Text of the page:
The proposed £11.5 billion buyout of Cadbury’s by American food giant Kraft is provoking a nationwide response. A lot of the reaction – including my own! – is probably due to our lifelong addiction to chocolate which Cadbury’s represents! People are outraged precisely because Cadbury’s is such a well-loved brand.
But the buyout of Cadbury’s is yet more bad news for British industry. National union Unite are ‘extremely concerned’ especially since Kraft has borrowed £7 billion to fund the takeover – that thousands of people are likely to lose their jobs, and sites get closed, as Kraft has done elsewhere. Much of Cadbury’s could be asset-stripped and sold off. (1)
But Greens have a dilemma. The dilemma is related firstly to what Cadbury’s has been involved in all its life and, then, with what it’s a victim of now. We don’t particularly want to fight Cadbury’s corner – but note that the Government doesn’t want to fight for them at all! – Nor for almost an other company that’s been bought out by overseas interests, with only a few exceptions.
The problem with Cadbury’s is that only a fraction of its chocolate is fairtrade. Global cocoa is hugely exploitative – even to the extent of child slavery. Cocoa produced is then sold on the world market to whichever manufacturer.
But, of course, none of those *primary* (ie, moral and human rights) issues are going to be solved by Kraft’s buyout!
In addition, transnational corporations (TNCs) and so-called ‘world trade agreements’ effectively prevent producer nations from processing it themselves, so keeping them poor.
But surely, Greens say, the principle is valuable that any nation – and maybe even a locality, like Hull, or a region like Yorkshire – should be able and seek to protect its companies from buyouts by mega-corporations, especially those which are likely to asset-strip, sell-off and create mass unemployment?
Greens seriously disagree with global trade agreements – whether it’s the lack of rights foreign workers suffer to produce our chocolate – or whether it’s smaller, local companies, being gobbled up and spat out by the ‘big boys’.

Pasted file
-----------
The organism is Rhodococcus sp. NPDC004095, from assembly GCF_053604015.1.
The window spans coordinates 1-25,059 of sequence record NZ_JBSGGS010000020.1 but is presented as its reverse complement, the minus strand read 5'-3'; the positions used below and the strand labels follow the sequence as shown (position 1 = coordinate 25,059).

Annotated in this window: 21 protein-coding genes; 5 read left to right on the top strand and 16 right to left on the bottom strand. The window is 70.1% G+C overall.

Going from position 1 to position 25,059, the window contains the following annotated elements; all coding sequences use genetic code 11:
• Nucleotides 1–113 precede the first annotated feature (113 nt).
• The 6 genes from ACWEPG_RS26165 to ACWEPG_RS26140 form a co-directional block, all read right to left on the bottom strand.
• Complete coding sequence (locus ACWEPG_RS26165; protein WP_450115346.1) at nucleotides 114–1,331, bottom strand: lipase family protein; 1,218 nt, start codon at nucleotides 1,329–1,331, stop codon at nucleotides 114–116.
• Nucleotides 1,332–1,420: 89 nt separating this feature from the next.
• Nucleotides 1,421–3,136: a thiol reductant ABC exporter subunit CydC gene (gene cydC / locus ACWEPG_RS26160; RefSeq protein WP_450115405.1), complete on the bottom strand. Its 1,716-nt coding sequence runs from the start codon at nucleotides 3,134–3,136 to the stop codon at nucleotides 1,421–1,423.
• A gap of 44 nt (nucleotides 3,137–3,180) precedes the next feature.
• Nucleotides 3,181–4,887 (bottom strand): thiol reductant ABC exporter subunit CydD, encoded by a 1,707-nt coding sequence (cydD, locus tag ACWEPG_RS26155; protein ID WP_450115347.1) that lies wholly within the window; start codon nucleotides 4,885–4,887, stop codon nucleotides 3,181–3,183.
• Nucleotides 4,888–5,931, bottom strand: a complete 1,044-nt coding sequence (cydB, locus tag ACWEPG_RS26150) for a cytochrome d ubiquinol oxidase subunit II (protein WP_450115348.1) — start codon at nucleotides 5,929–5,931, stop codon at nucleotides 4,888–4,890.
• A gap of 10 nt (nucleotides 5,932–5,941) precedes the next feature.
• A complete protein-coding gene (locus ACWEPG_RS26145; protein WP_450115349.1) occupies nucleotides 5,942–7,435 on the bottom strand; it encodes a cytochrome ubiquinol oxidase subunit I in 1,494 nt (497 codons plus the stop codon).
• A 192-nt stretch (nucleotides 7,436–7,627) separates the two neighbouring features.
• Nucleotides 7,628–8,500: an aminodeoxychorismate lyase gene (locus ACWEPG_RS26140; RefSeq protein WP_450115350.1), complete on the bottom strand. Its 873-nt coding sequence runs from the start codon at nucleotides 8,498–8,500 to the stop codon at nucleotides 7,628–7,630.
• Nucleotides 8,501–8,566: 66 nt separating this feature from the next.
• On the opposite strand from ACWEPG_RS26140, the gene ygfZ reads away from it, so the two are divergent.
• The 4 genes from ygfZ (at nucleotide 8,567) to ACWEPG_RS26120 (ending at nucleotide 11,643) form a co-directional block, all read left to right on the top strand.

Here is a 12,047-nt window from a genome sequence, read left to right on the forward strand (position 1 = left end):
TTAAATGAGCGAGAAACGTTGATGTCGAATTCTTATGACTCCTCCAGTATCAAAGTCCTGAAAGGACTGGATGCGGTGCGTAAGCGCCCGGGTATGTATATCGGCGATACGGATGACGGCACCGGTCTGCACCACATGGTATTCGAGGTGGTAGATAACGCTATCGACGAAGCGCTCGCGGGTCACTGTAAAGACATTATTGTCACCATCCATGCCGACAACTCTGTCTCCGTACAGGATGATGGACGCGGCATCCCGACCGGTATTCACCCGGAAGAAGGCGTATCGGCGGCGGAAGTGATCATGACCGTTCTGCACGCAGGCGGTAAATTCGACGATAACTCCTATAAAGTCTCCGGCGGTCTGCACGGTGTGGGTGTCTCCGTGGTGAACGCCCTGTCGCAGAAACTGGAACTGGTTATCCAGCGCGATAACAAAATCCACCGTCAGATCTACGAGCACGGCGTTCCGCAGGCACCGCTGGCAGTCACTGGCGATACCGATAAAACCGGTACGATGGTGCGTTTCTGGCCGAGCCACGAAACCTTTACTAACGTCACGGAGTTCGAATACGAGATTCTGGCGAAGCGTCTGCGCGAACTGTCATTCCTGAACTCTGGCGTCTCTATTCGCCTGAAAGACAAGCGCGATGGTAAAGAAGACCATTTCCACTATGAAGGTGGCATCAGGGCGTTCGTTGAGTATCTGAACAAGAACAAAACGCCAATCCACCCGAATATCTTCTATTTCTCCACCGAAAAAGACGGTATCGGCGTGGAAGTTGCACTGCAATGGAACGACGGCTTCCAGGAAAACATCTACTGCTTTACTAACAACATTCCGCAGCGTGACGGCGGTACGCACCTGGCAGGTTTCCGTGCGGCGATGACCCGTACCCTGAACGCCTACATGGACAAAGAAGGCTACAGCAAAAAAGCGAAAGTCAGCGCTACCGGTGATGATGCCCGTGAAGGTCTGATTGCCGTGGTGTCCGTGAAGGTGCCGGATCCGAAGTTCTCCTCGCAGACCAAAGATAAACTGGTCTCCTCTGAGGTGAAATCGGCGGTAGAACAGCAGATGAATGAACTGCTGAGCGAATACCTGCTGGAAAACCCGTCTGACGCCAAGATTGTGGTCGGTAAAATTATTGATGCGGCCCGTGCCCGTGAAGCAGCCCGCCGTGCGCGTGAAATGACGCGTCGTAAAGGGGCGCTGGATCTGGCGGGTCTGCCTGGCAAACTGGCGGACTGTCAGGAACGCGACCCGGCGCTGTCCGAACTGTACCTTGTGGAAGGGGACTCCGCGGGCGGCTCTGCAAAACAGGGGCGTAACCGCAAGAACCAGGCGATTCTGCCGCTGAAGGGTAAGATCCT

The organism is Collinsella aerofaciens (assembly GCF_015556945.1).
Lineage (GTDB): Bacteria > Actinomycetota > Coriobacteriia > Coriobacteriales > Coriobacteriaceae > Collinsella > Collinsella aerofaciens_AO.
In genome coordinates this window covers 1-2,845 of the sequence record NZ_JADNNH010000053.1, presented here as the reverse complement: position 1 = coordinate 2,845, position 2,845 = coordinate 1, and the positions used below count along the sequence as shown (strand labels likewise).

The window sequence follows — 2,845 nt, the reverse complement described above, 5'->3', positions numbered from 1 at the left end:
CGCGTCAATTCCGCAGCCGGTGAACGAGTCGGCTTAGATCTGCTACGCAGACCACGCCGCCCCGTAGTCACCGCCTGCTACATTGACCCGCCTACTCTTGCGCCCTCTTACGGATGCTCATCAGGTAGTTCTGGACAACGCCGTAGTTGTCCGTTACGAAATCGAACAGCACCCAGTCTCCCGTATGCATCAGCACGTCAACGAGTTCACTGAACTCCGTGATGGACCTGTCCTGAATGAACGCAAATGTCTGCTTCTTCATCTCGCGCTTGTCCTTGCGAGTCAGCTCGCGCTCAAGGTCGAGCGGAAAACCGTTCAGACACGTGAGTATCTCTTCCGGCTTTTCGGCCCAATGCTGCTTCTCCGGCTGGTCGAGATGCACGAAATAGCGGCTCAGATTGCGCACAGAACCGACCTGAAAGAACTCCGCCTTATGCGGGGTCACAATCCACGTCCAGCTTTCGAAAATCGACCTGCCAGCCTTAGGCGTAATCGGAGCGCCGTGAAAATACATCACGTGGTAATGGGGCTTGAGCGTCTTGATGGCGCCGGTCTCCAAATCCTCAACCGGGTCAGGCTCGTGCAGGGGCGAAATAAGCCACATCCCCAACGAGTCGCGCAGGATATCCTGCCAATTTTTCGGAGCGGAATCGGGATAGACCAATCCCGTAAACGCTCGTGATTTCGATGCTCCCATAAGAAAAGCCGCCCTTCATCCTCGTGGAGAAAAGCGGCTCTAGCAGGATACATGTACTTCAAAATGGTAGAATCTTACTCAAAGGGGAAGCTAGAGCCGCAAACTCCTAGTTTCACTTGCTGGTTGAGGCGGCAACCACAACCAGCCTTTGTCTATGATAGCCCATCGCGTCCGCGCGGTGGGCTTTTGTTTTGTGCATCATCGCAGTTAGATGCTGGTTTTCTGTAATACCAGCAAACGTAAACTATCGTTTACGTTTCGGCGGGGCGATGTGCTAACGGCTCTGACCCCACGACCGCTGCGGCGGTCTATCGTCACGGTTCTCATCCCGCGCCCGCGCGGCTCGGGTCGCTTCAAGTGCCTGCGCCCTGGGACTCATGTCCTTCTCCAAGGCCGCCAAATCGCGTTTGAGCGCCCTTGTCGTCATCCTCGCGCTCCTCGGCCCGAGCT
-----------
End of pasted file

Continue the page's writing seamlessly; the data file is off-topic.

Globally, Green economic policy calls for a “new order of cooperation between nations”. Put simply, we don’t want to see well-functioning businesses, with thousands of talented people and skilled workers, fall victim to huge, unaccountable overseas companies, leading to mass unemployment and the social dismay it causes.
But Greens do want to influence and incentivise companies towards ever more ‘worthwhile’ ways of doing trade – and that this should be necessarily measured in social and political terms – and not just monetary ones.
Now after decades of deregulation, we are now in a position where giant corporations and global capital are both apparently unassailable – while also at the same time being completely unsustainable!
As the banking crisis shows, as well as the predatory nature of most transnational corporations, we desperately need a different type of politician to champion trade policies which will protect valuable businesses, local trade, real jobs and people’s livelihoods.
The Green Party has those policies.
Hull Green Party.
1. Unite video statement on –
2. See policy.greenparty.org.uk
Economics: EC900 “new order”, EC902 power of TNCs; EC921 protection against domination, EC942 replace WTO, more accountable, decentralised, EC943 increase local democracy and control over economics.